NSW Sniper Log Book
Trigon Technologies
ISBN #1-885633-05-X

By Dave Croyle

Recently I had been looking around for a good data book to go along with the Texas Brigade Armory M40A1 I have on order. I looked at several possibilities, both commercial and homemade before deciding to buy the Trigon NSW Sniper Data Book. I liked the fact that this book comes with several features I found very desirable. Each log book is individually serial numbered, and the unit consists of several components. On the outside is a zippered OD green Cordura case, roughly seven and a half inches long by five inches wide. The thickness of the unit depends on what the user crams into it, but mine is an inch and a half thick. The whole unit will fit in a BDU cargo pocket. Cordura is a durable, good-looking material but it is relatively "noisy" when rubbed against.

The case is well constructed. The nylon edging is double-stitched and the case uses a large zipper. The large zipper teeth are plastic and the mechanism is made of a non-magnetic metal, with a pull constructed of 550 cord. There are four loops (3 small, one large) of an elastic material inside the top cover and a thin pocket inside the back cover. The pocket is large enough to hold a Mil-Dot Master™ and other items. There is an 8 or 9 inch length of 550 cord attached to the unit interior so that snipers can add a windage/come-up card.

Also included in the package is a Silva Type 10 compass/thermometer. (Update June 2000: Apparently this compass/thermometer is no longer included with the package. Make sure that the package, or anything bought anywhere for that matter, contains what you think it does.) This compass is also marketed in the US and Canada by Brunton as the Nexus 10L Weather-Eye. Silva makes excellent compasses that are used by military units all over the world. The compass is a simple style (no rotating bezel or such) and is marked for 360 degrees in ten degree increments. The thermometer is marked from -20 to +120 degrees F and -30 to +50 degrees C. A simple wind chill chart is printed on the reverse side. I have the compass attached to the long piece of 550 cord, as shown in the photo. This is the second Silva Type 10 I have owned, I left my first one in my (black) car one day when the temperature hit about 105 degrees F outside, and the temperature inside my car was sufficient to burst the thermometer.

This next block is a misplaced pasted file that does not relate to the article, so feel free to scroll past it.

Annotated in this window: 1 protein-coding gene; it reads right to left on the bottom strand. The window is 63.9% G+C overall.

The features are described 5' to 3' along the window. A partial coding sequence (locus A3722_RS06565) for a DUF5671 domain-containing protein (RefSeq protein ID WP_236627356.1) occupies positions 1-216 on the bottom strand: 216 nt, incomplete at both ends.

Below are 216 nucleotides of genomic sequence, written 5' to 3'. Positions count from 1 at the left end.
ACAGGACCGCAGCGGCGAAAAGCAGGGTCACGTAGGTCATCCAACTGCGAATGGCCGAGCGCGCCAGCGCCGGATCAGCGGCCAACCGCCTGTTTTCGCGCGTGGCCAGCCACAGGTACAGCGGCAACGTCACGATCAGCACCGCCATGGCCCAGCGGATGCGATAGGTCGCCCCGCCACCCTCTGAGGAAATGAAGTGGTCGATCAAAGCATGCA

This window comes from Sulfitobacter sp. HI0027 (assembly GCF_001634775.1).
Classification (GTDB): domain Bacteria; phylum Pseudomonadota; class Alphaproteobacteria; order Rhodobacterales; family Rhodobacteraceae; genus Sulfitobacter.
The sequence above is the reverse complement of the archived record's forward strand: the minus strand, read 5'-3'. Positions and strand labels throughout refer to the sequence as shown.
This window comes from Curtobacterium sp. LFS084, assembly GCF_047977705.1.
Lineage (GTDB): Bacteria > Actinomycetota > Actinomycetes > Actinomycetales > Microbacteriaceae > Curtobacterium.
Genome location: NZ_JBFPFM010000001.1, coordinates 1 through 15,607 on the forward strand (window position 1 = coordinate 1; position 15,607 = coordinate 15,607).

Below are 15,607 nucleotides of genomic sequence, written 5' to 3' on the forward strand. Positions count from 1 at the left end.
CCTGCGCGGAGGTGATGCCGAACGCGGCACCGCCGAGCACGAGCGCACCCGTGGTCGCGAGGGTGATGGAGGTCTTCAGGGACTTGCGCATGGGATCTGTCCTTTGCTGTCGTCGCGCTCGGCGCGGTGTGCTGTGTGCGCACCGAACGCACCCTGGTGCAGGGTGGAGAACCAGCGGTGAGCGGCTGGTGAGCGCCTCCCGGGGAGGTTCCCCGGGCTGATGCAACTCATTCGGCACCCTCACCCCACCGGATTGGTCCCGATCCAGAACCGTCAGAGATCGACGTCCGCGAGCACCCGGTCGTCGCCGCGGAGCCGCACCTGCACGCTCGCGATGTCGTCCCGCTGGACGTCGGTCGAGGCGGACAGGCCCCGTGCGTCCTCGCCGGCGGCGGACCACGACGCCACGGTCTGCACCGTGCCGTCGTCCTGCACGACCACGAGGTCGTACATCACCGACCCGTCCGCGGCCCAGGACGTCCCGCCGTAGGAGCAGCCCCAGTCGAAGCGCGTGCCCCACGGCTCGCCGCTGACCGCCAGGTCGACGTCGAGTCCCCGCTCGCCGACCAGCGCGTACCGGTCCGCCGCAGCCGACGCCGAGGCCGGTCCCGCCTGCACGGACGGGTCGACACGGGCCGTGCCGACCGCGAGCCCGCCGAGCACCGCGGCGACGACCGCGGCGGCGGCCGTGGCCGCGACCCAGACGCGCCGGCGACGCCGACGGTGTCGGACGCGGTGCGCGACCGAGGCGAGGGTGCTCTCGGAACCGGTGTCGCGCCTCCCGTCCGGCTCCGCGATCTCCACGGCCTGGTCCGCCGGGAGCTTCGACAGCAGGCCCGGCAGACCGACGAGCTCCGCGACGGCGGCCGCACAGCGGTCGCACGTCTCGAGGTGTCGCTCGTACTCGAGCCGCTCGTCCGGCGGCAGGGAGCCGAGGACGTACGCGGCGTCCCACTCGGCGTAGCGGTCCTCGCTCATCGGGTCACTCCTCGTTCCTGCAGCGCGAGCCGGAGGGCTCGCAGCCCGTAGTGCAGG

The heart of the unit is of course the pages of the book itself. The 4.25x5.5" pages are three-hole punched and attached to the book via 550 cord loops which may be untied, allowing the user to customize the order and contents. The data pages are made of DuPont Tyvek, a plastic material often found in large mailing envelopes. This makes the pages 100% waterproof, and for all intents completely tear-proof unless a cut is first made with a knife or scissors. Because the pages are made of a waterproof material, there is no coating to wear off or lamination to fall apart. Tabbed divider pages and several blank pages are included, also made of the same material.

Included with the other pages are several laminated reference cards. These are not laminated in the traditional sense, and appear to be very much like the material used on the other pages. The first page contains information on wind reading and elevation adjustments on one side, and the reverse has information on Mil-Dot usage, including exact Mil to MOA conversions for the Leupold Mk 4, Bausch and Lomb, and Leupold Ultra scopes. Another page is a two-sided range estimation chart which cross-references target size (actual) with target size (Mil Dot) to find the distance to the target.